This is about a comment that was appended recently to my blog “The toxic subject that won’t die”.
It doesn’t matter, it seems, whether the gas turbine powers a ship or an aeroplane. It can, as Troy Moeller says, “blow atomised synthetic lube oil all over you”. And then you lose your job and your health.
Here is his account:
“Having worked on board a Perry Class Frigate and an Arleigh Burke Class Destroyer as a Gas Turbine Systems Tech Mechanical USN the stark truth is that we entered the Engine Enclosures on a regular basis.
USS Oliver Hazard Perry
USS Arleigh Burke
“That is with the Combustor Sump blowing the atomized synthetic lube oil all over us and unfortunately in us. I was diagnosed with “Adult Onset Asthma” just a few months after reporting to the Fleet. The downward spiral of my pulmonary health took years to realize and even longer for VA pension compensation. I realized a long time ago who the culprit was but what do I do? While grateful for the pension it doesn’t begin to recompensate me for lost wages or harm done me. I also would like the Navy to address the fact that thousands of GSM’s are still in harm’s way.”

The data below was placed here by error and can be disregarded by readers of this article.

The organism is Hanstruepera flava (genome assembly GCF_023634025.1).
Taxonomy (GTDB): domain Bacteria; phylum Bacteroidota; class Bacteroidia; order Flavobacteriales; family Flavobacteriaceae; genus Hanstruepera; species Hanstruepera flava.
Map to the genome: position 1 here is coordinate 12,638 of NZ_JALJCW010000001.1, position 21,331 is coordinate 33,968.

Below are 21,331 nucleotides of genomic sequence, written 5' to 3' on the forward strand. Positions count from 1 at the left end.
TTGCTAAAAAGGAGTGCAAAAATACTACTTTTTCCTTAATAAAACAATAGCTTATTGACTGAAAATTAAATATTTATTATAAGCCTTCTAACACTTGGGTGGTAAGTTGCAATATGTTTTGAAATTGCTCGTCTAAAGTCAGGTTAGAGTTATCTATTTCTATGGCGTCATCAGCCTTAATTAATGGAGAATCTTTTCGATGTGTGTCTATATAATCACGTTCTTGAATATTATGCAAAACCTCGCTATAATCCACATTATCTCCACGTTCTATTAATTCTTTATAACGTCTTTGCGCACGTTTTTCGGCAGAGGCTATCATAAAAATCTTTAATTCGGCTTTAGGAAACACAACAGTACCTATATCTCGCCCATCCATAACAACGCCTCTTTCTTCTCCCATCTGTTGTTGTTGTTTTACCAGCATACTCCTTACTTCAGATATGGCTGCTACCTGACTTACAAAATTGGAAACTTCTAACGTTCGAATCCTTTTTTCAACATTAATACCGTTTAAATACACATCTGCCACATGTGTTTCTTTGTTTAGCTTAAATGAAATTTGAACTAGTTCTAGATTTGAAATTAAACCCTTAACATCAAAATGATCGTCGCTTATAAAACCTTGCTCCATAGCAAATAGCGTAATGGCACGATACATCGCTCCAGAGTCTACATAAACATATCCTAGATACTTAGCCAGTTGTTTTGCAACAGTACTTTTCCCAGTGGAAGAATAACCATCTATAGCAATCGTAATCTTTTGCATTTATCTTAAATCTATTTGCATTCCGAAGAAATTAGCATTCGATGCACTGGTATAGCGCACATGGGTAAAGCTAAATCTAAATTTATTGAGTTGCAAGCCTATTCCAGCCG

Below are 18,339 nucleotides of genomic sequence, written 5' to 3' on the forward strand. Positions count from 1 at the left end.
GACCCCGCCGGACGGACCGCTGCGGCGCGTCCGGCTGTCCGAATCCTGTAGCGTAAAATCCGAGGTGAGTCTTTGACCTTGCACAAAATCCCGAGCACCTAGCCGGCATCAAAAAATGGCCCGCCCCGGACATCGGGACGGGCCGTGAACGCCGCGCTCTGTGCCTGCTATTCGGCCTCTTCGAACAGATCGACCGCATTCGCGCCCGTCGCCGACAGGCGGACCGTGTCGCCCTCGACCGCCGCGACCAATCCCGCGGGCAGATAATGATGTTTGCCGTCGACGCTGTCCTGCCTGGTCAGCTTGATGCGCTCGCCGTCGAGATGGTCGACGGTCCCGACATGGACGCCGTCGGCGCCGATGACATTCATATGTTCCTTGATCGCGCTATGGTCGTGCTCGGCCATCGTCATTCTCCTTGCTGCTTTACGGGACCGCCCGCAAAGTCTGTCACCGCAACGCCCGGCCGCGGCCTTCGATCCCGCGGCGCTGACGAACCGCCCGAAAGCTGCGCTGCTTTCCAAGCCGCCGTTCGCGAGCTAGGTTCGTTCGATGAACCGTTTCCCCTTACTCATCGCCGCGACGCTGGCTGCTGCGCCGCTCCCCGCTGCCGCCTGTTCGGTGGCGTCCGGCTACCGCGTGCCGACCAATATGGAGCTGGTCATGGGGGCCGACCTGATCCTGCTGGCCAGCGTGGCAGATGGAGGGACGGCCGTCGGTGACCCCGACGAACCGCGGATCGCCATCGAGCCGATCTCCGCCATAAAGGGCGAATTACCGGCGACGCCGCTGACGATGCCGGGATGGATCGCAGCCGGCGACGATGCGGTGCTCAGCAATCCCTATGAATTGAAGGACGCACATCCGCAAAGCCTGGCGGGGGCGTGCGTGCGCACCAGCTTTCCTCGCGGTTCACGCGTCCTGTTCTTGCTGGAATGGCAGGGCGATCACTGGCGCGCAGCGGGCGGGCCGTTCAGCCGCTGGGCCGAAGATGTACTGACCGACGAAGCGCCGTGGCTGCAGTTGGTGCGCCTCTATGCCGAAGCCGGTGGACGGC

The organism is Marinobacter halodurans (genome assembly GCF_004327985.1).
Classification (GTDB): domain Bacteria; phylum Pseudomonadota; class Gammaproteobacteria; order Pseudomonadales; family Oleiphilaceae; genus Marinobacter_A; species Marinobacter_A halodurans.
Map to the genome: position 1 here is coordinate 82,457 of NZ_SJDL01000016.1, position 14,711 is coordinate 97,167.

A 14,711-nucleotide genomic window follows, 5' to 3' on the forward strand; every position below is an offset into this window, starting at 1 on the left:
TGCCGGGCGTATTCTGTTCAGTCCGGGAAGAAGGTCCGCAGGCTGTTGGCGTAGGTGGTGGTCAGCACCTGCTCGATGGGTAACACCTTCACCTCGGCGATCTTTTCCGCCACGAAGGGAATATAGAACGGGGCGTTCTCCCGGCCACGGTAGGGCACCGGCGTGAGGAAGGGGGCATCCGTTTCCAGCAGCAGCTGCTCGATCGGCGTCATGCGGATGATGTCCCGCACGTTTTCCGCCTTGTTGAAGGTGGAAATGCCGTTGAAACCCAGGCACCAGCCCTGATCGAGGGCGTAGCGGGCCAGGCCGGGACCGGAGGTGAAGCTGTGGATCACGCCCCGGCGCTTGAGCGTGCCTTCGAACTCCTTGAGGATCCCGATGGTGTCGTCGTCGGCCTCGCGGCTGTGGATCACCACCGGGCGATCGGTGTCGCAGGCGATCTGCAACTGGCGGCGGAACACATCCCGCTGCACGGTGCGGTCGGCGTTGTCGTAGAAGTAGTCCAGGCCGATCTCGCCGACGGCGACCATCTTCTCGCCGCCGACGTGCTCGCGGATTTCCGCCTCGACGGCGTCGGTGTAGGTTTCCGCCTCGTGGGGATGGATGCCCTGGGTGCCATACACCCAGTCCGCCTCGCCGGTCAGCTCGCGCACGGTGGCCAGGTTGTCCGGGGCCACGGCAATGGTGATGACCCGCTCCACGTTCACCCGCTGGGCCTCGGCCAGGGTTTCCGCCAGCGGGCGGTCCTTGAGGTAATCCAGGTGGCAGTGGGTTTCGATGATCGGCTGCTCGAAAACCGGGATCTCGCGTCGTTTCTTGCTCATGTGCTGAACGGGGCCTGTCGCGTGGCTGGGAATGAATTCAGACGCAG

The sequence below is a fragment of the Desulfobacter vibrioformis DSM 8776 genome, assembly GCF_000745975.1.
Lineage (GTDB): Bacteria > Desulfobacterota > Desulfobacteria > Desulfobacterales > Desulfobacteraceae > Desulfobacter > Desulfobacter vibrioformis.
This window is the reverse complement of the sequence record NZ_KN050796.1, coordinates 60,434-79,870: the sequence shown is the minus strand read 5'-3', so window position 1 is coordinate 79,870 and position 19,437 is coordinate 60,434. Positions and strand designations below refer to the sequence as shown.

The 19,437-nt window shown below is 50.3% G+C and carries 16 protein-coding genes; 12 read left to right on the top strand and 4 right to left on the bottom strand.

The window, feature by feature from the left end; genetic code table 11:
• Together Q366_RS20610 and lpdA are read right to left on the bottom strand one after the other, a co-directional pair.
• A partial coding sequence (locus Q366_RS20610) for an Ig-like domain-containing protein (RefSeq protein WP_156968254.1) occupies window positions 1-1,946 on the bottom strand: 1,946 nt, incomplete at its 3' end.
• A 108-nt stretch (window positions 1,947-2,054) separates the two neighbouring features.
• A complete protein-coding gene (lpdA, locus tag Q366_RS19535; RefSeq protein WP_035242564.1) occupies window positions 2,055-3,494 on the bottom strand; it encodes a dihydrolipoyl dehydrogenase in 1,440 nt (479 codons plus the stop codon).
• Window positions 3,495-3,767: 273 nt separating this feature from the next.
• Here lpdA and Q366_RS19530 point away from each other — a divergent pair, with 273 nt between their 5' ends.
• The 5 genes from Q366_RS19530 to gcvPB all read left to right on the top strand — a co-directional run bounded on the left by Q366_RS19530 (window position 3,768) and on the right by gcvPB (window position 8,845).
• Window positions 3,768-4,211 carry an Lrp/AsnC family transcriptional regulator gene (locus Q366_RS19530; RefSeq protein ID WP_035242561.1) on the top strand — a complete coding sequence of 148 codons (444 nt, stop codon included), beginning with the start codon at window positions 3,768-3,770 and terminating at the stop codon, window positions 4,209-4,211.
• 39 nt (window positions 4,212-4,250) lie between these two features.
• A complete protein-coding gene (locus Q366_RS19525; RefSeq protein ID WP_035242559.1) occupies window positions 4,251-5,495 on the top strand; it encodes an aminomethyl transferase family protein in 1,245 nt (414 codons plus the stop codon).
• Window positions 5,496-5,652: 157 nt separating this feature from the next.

If you have suffered like this, get in touch with us and, as Troy requests in his comment, with him also.
Finally, to demonstrate just how touchy the airline industry is seen by its employees to be over the matter of contaminated cabin air, I have just taken the names of the cabin crew out of our story about two reported fumes incidents that took place in Lufthansa Airbus A340-600s.
Why? …because one of them contacted me requesting that I do so, because of the fear that any future application for a job with another airline employer would be turned down. Lufthansa, commendably, has not hassled the reporters, they tell me, but the publicity we gave the event has persuaded at least one of them that the worry about career security is such that it’s not worth reporting again.
What a sad reflection on the industry that this should be so.